If u dont think a 6 yard jump isnt big , cant help u there.  The entire golf world historically recognizes that.   So....time to move on i think.   

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15 hours ago, THEZIPR23 said:

This is you specifically quoting a post about bifurcation. But ok man. 

Thats a response.  Just move on.  U obviously dont get the point or just want to argue.  Either way the point is beyond what u are willing to accept.   Wrx has threads for u to argue.  Head over there.  I refuse to engage in these types of back and forth.  

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6 minutes ago, Tsecor said:

If u dont think a 6 yard jump isnt big , cant help u there.  The entire golf world historically recognizes that.   So....time to move on i think.   

Probably, yes.  

Just think the 20+ yards that are due to the average swingspeed increase are a far bigger piece of the puzzle than the half club from a golf ball switch.  Which was actually available previously, if anyone had cared to try.

Not sure why everyone just *had* to switch when Tiger won the US Open with the Tour Accuracy.  It's not like the ball was the reason he won by 15.  LOL 

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5 hours ago, NRJyzr said:

Probably, yes.  

Just think the 20+ yards that are due to the average swingspeed increase are a far bigger piece of the puzzle than the half club from a golf ball switch.  Which was actually available previously, if anyone had cared to try.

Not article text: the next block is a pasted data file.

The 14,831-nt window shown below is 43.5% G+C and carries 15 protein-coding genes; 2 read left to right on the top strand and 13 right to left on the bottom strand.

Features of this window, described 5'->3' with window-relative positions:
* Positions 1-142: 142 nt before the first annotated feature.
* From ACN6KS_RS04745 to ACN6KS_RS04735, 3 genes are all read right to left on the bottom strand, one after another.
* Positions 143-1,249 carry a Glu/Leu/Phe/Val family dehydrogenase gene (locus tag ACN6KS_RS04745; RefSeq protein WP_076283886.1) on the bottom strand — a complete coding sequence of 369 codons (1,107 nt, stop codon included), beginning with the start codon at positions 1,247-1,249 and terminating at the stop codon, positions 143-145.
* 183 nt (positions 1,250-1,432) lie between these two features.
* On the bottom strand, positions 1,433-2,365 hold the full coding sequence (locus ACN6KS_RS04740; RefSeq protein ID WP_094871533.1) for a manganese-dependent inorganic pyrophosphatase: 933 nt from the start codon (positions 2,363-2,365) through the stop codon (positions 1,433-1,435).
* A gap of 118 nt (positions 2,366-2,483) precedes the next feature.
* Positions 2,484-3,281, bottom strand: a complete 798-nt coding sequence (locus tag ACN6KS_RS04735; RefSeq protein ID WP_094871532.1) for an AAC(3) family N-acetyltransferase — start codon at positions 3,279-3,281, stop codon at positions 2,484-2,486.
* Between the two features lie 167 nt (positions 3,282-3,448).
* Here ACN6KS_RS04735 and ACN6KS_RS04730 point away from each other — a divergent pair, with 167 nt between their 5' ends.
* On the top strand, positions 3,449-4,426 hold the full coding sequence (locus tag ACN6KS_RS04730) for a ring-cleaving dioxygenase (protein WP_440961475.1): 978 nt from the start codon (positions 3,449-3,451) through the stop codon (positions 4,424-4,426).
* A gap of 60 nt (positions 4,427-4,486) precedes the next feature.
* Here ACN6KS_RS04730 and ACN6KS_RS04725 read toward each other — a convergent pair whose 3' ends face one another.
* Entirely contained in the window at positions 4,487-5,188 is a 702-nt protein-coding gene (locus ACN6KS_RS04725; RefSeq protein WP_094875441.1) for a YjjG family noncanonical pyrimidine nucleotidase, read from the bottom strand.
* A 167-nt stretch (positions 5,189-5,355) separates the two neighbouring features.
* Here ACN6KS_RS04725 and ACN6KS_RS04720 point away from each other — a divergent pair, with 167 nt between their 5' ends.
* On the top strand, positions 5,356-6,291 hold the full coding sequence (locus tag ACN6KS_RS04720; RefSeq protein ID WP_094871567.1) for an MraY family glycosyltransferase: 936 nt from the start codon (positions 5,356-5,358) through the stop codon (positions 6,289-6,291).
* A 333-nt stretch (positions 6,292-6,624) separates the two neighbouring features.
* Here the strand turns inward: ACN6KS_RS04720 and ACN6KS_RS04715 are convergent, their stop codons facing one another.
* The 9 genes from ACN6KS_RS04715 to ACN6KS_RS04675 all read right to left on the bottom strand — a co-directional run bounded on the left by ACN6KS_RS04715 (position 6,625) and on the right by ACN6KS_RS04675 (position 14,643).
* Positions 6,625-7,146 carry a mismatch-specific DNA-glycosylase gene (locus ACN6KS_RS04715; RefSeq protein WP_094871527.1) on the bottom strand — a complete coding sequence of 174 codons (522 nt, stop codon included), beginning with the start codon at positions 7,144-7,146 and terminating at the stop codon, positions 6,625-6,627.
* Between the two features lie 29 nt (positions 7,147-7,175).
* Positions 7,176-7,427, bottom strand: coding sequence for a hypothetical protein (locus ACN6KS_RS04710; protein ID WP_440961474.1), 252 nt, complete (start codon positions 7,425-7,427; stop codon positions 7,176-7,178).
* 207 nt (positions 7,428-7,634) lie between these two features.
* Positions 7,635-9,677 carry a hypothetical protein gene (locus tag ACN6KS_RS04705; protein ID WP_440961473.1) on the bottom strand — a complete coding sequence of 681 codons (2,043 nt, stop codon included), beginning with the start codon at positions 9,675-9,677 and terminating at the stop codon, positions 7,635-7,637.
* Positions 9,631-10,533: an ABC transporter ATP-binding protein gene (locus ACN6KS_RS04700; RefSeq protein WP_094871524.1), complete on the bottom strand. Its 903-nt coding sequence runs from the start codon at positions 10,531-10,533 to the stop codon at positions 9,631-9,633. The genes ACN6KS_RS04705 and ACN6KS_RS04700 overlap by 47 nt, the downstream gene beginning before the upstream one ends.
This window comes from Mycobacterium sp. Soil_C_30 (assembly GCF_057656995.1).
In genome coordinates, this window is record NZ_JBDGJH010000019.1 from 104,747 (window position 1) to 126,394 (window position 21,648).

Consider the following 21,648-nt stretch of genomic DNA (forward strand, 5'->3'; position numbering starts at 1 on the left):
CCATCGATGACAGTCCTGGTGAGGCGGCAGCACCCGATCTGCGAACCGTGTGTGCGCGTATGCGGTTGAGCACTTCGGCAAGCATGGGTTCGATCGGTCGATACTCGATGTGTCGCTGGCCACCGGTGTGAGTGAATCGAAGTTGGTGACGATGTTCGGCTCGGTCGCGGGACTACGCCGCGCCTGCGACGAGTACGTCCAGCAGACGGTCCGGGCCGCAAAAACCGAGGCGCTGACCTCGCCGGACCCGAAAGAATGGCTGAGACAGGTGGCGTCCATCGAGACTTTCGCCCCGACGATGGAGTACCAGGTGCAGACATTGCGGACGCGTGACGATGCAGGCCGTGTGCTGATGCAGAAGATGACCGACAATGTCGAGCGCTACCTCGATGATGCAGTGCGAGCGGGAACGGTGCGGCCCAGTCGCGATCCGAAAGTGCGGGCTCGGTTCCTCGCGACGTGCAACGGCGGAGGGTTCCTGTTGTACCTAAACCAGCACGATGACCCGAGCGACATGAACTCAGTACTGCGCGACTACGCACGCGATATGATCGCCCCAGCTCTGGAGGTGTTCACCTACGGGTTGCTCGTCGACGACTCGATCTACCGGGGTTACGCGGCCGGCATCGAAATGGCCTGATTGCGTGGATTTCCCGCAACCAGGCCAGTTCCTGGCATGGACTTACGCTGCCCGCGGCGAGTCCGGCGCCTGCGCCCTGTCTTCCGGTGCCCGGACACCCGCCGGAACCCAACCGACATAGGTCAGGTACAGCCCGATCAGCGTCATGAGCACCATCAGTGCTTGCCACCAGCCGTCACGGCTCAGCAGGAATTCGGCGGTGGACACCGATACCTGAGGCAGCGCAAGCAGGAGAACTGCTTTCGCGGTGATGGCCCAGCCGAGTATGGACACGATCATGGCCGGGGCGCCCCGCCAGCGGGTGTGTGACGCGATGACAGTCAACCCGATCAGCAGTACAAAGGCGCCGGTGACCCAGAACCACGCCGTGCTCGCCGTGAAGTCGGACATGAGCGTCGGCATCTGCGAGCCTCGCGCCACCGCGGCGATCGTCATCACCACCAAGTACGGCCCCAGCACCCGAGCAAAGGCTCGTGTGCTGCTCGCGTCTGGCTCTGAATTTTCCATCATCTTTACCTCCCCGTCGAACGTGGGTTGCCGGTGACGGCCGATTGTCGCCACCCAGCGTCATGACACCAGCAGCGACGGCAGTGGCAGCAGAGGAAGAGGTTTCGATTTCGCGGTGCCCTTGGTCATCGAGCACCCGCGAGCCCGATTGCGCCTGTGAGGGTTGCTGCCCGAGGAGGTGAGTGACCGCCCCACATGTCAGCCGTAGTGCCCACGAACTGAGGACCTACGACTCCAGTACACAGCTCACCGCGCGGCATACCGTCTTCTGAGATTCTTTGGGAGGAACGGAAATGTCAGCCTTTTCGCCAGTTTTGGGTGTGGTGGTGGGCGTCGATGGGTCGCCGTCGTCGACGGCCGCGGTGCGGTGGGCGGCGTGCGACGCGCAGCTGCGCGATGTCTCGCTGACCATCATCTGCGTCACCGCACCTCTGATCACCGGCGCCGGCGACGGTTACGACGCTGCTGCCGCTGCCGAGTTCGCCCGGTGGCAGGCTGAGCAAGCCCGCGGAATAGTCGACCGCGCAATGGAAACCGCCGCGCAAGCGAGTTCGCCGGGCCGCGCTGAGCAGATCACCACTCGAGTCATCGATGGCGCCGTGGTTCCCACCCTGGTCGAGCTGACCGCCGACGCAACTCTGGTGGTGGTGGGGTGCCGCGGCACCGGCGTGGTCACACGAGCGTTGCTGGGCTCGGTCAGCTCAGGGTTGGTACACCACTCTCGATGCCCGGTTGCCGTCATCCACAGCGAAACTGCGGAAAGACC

Not sure why everyone just *had* to switch when Tiger won the US Open with the Tour Accuracy.  It's not like the ball was the reason he won by 15.  LOL 

yea...but when you see tiger taking down a course like he did and the extra length Titleist brought to the table (tigers ball made by Bridgestone with a nike swoosh)...it puts the masses on alert.....people freak out year to year over a much smaller gains then that, so i understand it.  Its crazy that for sure. You made a lot of good points along the way, so thanks for showing me a different view of it. 

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Interesting pod, although everyone seemed to certainly have a very anti USGA/R&A attitude about the whole thing and really didnt even seem like they were open to any kind of real conversation or debate about the issue.

I still stand by the belief that if you reduce driver clubhead sizes (maybe only 300cc), it would put a premium back on hitting the center of the clubface and these players wouldnt be able to just swing as hard as they cant and not worry about if they miss the middle a bit.

I also like the idea of growing up the rough and fairways and making the greens harder and faster.  Growing the rough would penalize misses more and make bomb and gouge a less appealing tactic.  I also think that growing the fairways would reduce roll and that making the greens harder/faster would make it much more difficult to hit the green with a driver or FW in your hands.

The problem is, thats not what people want to watch.  No one wants to watch these guys struggle to make pars, they want to see birdies or eagles on every hole and winning scores that are -20.